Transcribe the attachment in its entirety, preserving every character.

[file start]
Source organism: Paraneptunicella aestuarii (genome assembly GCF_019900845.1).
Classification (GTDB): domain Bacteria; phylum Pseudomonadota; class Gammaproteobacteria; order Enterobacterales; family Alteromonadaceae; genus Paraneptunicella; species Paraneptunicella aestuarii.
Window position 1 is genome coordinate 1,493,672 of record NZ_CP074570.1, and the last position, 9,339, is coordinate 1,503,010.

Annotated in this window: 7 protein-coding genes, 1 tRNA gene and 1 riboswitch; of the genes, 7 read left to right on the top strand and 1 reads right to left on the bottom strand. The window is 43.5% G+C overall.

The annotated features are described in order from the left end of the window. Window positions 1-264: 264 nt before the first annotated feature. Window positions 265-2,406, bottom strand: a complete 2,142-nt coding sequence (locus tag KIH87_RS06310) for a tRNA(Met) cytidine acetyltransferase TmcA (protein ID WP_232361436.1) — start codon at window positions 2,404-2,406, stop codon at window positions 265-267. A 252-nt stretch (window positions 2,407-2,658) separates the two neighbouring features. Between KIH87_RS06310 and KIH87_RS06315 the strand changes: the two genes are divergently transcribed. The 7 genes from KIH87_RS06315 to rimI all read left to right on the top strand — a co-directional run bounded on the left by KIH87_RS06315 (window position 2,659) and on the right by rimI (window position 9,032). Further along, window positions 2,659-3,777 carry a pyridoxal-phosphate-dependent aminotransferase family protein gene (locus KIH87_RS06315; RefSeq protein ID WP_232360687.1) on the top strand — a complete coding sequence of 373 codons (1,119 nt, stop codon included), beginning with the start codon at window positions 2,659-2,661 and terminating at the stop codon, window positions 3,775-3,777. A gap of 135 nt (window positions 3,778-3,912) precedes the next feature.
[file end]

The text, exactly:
Source organism: Paraneptunicella aestuarii (genome assembly GCF_019900845.1).
Classification (GTDB): domain Bacteria; phylum Pseudomonadota; class Gammaproteobacteria; order Enterobacterales; family Alteromonadaceae; genus Paraneptunicella; species Paraneptunicella aestuarii.
Window position 1 is genome coordinate 1,493,672 of record NZ_CP074570.1, and the last position, 9,339, is coordinate 1,503,010.

Annotated in this window: 7 protein-coding genes, 1 tRNA gene and 1 riboswitch; of the genes, 7 read left to right on the top strand and 1 reads right to left on the bottom strand. The window is 43.5% G+C overall.

The annotated features are described in order from the left end of the window. Window positions 1-264: 264 nt before the first annotated feature. Window positions 265-2,406, bottom strand: a complete 2,142-nt coding sequence (locus tag KIH87_RS06310) for a tRNA(Met) cytidine acetyltransferase TmcA (protein ID WP_232361436.1) — start codon at window positions 2,404-2,406, stop codon at window positions 265-267. A 252-nt stretch (window positions 2,407-2,658) separates the two neighbouring features. Between KIH87_RS06310 and KIH87_RS06315 the strand changes: the two genes are divergently transcribed. The 7 genes from KIH87_RS06315 to rimI all read left to right on the top strand — a co-directional run bounded on the left by KIH87_RS06315 (window position 2,659) and on the right by rimI (window position 9,032). Further along, window positions 2,659-3,777 carry a pyridoxal-phosphate-dependent aminotransferase family protein gene (locus KIH87_RS06315; RefSeq protein ID WP_232360687.1) on the top strand — a complete coding sequence of 373 codons (1,119 nt, stop codon included), beginning with the start codon at window positions 2,659-2,661 and terminating at the stop codon, window positions 3,775-3,777. A gap of 135 nt (window positions 3,778-3,912) precedes the next feature.